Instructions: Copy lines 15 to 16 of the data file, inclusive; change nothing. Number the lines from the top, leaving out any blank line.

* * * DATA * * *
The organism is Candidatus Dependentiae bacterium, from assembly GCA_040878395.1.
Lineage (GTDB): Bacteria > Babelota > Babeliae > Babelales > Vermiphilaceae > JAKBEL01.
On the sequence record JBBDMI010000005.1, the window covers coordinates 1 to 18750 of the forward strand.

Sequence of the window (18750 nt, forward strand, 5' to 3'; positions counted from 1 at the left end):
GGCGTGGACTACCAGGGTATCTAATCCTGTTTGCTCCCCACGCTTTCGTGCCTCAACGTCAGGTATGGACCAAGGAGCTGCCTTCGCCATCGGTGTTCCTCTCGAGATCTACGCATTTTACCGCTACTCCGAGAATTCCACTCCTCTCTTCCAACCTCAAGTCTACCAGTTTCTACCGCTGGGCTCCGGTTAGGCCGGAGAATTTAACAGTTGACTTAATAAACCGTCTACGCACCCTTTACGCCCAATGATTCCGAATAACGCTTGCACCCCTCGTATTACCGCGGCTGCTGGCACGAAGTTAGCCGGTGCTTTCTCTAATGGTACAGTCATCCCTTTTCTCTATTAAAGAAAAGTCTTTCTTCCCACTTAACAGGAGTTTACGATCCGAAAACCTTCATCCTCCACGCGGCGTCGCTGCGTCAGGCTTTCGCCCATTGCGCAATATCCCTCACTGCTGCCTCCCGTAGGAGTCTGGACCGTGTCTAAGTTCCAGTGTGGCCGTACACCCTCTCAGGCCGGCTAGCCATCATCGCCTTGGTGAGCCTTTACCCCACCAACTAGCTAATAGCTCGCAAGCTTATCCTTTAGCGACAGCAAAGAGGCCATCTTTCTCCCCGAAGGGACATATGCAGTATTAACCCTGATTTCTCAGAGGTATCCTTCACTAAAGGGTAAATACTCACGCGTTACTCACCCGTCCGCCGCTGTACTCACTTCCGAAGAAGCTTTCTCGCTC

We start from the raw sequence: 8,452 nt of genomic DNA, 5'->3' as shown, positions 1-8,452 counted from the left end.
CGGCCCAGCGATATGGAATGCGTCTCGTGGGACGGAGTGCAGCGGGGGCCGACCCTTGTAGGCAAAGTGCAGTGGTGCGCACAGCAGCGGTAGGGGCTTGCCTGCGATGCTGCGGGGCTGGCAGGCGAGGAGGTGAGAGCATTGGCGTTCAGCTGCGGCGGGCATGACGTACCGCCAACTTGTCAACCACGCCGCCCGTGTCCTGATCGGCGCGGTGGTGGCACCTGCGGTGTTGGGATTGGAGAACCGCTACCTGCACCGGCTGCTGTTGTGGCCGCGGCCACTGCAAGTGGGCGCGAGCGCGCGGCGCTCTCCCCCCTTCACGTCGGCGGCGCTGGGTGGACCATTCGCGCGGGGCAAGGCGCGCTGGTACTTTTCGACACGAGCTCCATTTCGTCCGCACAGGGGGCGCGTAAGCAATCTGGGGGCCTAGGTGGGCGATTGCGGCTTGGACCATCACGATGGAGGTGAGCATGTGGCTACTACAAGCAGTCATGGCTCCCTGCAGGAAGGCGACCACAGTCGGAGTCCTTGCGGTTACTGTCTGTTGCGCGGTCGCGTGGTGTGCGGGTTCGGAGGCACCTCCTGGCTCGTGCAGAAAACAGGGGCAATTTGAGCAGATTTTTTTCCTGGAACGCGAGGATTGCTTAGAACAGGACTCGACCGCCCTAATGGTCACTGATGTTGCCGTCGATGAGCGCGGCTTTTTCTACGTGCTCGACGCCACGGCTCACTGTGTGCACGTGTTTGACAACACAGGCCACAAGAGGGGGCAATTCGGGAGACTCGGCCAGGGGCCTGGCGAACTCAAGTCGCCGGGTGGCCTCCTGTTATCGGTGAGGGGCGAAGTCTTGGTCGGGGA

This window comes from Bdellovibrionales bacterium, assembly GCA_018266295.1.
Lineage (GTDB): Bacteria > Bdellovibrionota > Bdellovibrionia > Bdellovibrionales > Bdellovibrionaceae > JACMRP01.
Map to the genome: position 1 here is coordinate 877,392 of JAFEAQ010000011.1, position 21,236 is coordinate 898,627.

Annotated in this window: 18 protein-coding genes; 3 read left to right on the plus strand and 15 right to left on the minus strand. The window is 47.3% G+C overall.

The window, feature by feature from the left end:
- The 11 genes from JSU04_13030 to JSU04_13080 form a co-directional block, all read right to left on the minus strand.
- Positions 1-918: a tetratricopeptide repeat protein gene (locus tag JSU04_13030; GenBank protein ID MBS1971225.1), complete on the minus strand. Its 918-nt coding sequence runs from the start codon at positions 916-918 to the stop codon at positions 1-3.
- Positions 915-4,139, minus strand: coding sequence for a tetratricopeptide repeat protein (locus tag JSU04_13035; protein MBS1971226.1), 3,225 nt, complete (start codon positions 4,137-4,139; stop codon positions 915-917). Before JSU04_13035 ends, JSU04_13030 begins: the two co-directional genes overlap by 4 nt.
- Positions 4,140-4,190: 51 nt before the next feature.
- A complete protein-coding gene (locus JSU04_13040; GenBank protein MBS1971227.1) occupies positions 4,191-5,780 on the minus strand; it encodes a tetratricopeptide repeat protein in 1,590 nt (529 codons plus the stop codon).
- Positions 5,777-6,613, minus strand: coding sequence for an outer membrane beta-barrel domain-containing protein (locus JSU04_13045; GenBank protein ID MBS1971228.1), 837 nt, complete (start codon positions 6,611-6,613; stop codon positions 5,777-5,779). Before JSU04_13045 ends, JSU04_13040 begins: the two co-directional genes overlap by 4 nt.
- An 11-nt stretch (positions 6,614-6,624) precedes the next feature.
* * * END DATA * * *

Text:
- Positions 915-4,139, minus strand: coding sequence for a tetratricopeptide repeat protein (locus tag JSU04_13035; protein MBS1971226.1), 3,225 nt, complete (start codon positions 4,137-4,139; stop codon positions 915-917). Before JSU04_13035 ends, JSU04_13030 begins: the two co-directional genes overlap by 4 nt.
- Positions 4,140-4,190: 51 nt before the next feature.